Environmentalist Mélanie Vogel was elected senator for the French living outside France on Sunday. But in a letter sent to the newly elected, the word senator is not feminized.
This is a new example that will revive the debate on the feminization of the names of political functions. In a letter received this Tuesday, September 27 by the Senate, Mélanie Vogel is called as follows: “Madam the Senator”, then, “In your capacity as Senator”. What surprise the new elected ecologist of the French living outside France. “I am not a senator. I am a senator” retorts Mélanie Vogel, questioned by France Inter. “I will answer them” Thank you, I believe there is an error in your mail. Please correct “.”
Mélanie Vogel is already anticipating certain reactions: “All the arguments which consist in saying that in everyday language, one can say senator, but that in the end, in the legal texts, it is written senator. And so it is to be in the respect of the right to say senator. No, in fact, it is backwards. It is not inclusive. “
When we say senator, we mentally think of a man and not of a woman. We must say senator as we must say a deputy, a mayor or a minister. Language builds our imagination.
In the European Parliament, Mélanie Vogel has already had to deal with this debate: “I was in particular in charge of questions of internal rules. We have already fought to put in our rules that we use a neutral language in the official texts of the Parliament.”
“It’s no small fight,” she continues. “When you are used to using inclusive language, sexist language is extremely violent. I am not a senator. That’s it!” In 2014, UMP deputy Julien Aubert received a financial sanction from the National Assembly of a quarter of his parliamentary allowance, or 1378 euros. He had twice called the session chairperson Sandrine Mazetier “Madam President” then Ségolène Royal “Madam Minister”. The same year, in the Senate this time, the Secretary of State in charge of Relations with Parliament, Jean-Marie Le Guen, began to speak to the ecologist Leila Aïchi by saying “Madam Senator”.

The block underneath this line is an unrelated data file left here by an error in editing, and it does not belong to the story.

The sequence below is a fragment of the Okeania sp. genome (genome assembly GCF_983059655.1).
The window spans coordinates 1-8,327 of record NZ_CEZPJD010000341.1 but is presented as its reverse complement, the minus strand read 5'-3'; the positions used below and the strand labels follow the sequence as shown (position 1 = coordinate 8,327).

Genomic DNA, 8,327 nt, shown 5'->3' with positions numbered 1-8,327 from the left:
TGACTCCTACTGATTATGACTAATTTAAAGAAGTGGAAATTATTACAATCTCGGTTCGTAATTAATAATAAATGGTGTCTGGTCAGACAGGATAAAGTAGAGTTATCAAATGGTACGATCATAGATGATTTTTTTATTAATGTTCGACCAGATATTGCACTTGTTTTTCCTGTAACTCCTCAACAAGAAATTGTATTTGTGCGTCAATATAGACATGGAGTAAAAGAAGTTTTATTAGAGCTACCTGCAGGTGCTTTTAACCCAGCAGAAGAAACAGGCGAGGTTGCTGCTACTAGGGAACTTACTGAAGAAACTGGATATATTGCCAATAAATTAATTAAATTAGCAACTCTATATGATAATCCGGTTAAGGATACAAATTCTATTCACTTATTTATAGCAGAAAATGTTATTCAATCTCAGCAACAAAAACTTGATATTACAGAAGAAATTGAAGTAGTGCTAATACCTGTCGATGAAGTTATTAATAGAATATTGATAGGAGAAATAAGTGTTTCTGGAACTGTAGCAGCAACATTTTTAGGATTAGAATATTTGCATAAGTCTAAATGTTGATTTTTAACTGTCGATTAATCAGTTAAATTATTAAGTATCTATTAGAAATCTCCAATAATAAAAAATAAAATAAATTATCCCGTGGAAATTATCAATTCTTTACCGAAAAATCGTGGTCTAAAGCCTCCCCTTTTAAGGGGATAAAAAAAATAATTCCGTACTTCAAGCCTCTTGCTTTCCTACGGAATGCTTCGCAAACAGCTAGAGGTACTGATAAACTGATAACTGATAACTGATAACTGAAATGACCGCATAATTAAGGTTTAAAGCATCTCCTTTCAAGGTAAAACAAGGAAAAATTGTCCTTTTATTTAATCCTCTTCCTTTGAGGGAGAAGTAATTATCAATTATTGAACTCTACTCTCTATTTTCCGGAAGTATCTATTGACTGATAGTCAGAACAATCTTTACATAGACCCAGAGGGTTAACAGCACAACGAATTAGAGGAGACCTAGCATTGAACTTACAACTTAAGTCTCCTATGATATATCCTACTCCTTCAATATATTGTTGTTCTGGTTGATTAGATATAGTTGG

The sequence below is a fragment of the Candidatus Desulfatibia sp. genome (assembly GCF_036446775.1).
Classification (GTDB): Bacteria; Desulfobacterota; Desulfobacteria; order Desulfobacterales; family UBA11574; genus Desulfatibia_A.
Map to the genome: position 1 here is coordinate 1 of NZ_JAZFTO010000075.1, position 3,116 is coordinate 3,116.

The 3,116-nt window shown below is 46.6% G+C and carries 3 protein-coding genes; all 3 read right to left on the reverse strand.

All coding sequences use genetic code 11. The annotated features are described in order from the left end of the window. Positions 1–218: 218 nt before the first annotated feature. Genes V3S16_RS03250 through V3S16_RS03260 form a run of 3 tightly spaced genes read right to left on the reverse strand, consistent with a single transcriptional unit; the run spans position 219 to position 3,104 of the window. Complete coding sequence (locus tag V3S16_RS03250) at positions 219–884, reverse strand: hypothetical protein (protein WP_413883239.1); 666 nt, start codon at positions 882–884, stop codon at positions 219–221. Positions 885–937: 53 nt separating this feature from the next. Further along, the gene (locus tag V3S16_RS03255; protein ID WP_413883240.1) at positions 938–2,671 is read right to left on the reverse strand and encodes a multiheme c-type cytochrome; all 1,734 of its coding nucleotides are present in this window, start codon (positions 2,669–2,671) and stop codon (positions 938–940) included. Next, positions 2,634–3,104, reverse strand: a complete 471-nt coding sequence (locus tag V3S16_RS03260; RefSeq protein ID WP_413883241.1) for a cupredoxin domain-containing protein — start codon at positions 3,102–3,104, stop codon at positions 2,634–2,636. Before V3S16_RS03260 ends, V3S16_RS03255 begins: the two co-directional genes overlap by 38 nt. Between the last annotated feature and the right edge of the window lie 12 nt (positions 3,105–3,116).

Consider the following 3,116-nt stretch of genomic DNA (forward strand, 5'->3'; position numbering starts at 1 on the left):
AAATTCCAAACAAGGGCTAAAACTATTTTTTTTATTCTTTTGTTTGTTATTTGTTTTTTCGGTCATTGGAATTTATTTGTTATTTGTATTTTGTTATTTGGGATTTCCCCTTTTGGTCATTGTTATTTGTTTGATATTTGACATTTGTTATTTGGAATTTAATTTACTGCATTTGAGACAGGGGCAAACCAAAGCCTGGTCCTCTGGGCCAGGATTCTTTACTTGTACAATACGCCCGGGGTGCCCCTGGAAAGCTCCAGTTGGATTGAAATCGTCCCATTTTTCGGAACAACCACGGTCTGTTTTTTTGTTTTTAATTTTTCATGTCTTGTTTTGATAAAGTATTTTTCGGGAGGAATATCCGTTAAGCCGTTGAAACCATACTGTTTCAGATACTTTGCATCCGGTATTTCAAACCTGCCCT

Mélanie Vogel is also one of the few lesbian women to enter the hemicycle. The first openly lesbian senator was Corinne Bouchoux, elected between 2011 and 2017. “It seems to me that I am the only one now” testifies Mélanie Vogel. “I was not prepared that we write ‘Madame le Sénateur’, but I expect a whole lot of difficulties. It happened to the ecologist Corinne Bouchoux, where on papers to be completed, l ‘space to fill in “senator’s spouse” did not exist. “
Mélanie Vogel wants to bring the voice of LGBT people to the Senate, this is one of her goals, “it was part of the project that was around my candidacy” she explains. “It’s important to embody it, to show that you can be elected to the Senate without necessarily being an old, white, straight man. That’s fine, but they don’t have to be 70% . ” Mélanie Vogel’s term officially begins on Friday, but she will take her first steps in the Senate with the environmental group on Wednesday.